Colombo  CAbbruzzese  MLivian  SScotti  GLocatelli  MBonfanti  AScarone  S Memory functions and temporal-limbic morphology in schizophrenia. Psychiatry Res. 1993;5045- 56
DeLisi  LEDauphinais  IDGershon  ES Perinatal complications and reduced size of brain limbic structures in familial schizophrenia. Schizophr Bull. 1988;14185- 191
Bilder  RMBogerts  BAshtari  MWu  HAlvir  JMJody  DReiter  GBell  LLieberman  JA Anterior hippocampal volume reductions predict frontal lobe dysfunction in first episode schizophrenia. Schizophr Res. 1995;1747- 58
Waldo  MCCawthra  EAdler  LEDubester  SStaunton  MNagamoto  HBaker  NMadison  ASimon  JScherzinger  ADrebing  CGerhardt  GFreedman  R Auditory sensory gating, hippocampal volume, and catecholamine metabolism in schizophrenics and their siblings. Schizophr Res. 1994;1293- 106
Howard  RMellers  JPetty  RBonner  DMenon  RAlmeida  OGraves  MRenshaw  CLevy  R Magnetic resonance imaging volumetric measurements of the superior temporal gyrus, hippocampus, parahippocampal gyrus, frontal and temporal lobes in late paraphemia. Psychol Med. 1995;25495- 503
Flashman  LASaykin  AJCarrol  KEBono  DBMcAllister  TWWeaver  JBMamourian  AKahn  EMManschreck  TC Relation of hippocampal and neocortical volumetry to functional MRI memory activation in patients with schizophrenia.  Paper presented at: 10th Annual Meeting of the Society for Research in Psychopathology October 28, 1995 Iowa City, Iowa
Hedges  LVOlkin  I Statistical Methods for Meta-analysis.  New York, NY Academic Press Inc1985;
Johnson  BT DStat: Software for the Meta-analytic Review of Research Literatures.  Hillsdale, NJ Lawrence Erlbaum Associates1989;
Rosenthal  R Meta-analytic Procedures for Social Research.  London, England Sage Publications1986;
Rosenthal  R Parametric measures of effect size. Cooper  HHedges  LVeds.The Handbook of Research Synthesis New York, NY Russell Sage Foundation1994;231- 244
Hays  WL Statistics. 5th ed. Fort Worth, Tex Harcourt Brace College Publishers1991;
Cooper  HedHedges  LVed The Handbook of Research Synthesis.  New York, NY Russell Sage Foundation1994;
Resnick  SM Matching for education in studies of schizophrenia [letter]. Arch Gen Psychiatry. 1992;49246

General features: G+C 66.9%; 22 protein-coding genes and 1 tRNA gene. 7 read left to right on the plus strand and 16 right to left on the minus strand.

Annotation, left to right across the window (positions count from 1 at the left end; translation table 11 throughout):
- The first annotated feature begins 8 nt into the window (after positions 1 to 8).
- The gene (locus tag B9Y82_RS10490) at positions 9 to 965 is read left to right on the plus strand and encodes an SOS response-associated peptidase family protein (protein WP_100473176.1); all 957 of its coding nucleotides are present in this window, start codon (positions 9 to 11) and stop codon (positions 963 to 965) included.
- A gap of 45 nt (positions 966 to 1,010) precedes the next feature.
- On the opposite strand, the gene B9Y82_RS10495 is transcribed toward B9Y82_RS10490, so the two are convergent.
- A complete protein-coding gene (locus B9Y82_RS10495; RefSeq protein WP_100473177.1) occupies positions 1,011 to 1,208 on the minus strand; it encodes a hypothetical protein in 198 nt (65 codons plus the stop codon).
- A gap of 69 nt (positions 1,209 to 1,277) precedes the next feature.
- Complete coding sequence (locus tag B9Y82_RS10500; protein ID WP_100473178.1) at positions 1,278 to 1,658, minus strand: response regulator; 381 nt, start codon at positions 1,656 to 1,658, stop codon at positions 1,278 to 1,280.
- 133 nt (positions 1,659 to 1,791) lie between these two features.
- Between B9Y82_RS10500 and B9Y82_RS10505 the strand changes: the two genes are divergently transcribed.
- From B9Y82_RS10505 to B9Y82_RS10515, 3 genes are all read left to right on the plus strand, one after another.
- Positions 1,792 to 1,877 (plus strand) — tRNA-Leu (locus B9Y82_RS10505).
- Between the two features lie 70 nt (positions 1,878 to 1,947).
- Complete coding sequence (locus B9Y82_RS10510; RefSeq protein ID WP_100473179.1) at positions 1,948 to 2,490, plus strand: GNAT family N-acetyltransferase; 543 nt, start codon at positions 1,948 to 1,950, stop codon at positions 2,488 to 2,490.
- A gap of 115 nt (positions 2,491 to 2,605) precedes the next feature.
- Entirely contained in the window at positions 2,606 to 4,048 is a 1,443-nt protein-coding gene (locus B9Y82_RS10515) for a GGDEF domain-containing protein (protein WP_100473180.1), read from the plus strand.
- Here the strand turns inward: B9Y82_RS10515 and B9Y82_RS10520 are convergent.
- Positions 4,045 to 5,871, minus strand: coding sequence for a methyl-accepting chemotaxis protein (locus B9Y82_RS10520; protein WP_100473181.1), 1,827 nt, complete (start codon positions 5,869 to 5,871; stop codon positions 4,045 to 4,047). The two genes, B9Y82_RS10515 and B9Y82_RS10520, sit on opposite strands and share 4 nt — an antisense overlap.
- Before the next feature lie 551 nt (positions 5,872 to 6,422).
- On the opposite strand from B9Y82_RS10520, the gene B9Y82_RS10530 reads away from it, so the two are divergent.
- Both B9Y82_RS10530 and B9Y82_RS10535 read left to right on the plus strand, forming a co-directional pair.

Goldberg  TETorrey  EFWeinberger  DR Matching for education in studies of schizophrenia [letter]. Arch Gen Psychiatry. 1992;49246
Jack  CR  JrTheodore  WHCook  MMcCarthy  G MRI-based hippocampal volumetrics: data acquisition, normal ranges, and optimal protocol. Magn Reson Imaging. 1995;131057- 1064
Luft  ARSkalej  MWeite  DKolb  RKlose  U Reliability and exactness of MRI-based volumetry: a phantom study. J Magn Reson Imaging. 1996;6700- 704
Harvey  IRon  MABoulay  DUWicks  DLewis  SWMurray  RM Reduction of cortical volume in schizophrenia on magnetic resonance imaging. Psychol Med. 1993;23591- 604
Lim  KOHarris  DBeal  MHoff  ALMinn  KCsernansky  JGFaustman  WOMarsh  LSullivan  EVPfefferbaum  A Gray matter deficits in young onset schizophrenia are independent of age of onset. Biol Psychiatry. 1996;404- 13
Kempermann  GKuhn  HGGage  FH More hippocampal neurons in adult mice living in an enriched environment. Nature. 1997;386493- 495
Gould  EMcEwen  BSTanapat  PPatima  GLiisa  AM Neurogenesis in the dentate gyrus of the adult tree shrew is regulated by psychosocial stress and NMDA receptor activation. J Neurosci. 1997;172492- 2498

Correspondence

CME
Also Meets CME requirements for:
Browse CME for all U.S. States
Accreditation Information
The American Medical Association is accredited by the Accreditation Council for Continuing Medical Education to provide continuing medical education for physicians. The AMA designates this journal-based CME activity for a maximum of 1 AMA PRA Category 1 CreditTM per course. Physicians should claim only the credit commensurate with the extent of their participation in the activity. Physicians who complete the CME course and score at least 80% correct on the quiz are eligible for AMA PRA Category 1 CreditTM.
Note: You must get at least of the answers correct to pass this quiz.
Your answers have been saved for later.
You have not filled in all the answers to complete this quiz
The following questions were not answered:
Sorry, you have unsuccessfully completed this CME quiz with a score of
The following questions were not answered correctly:
Commitment to Change (optional):
Indicate what change(s) you will implement in your practice, if any, based on this CME course.
Your quiz results:
The filled radio buttons indicate your responses. The preferred responses are highlighted
For CME Course: A Proposed Model for Initial Assessment and Management of Acute Heart Failure Syndromes
Indicate what changes(s) you will implement in your practice, if any, based on this CME course.
Submit a Comment

Multimedia

Some tools below are only available to our subscribers or users with an online account.

Web of Science® Times Cited: 460

Related Content

Customize your page view by dragging & repositioning the boxes below.

Articles Related By Topic
Related Collections
PubMed Articles
JAMAevidence.com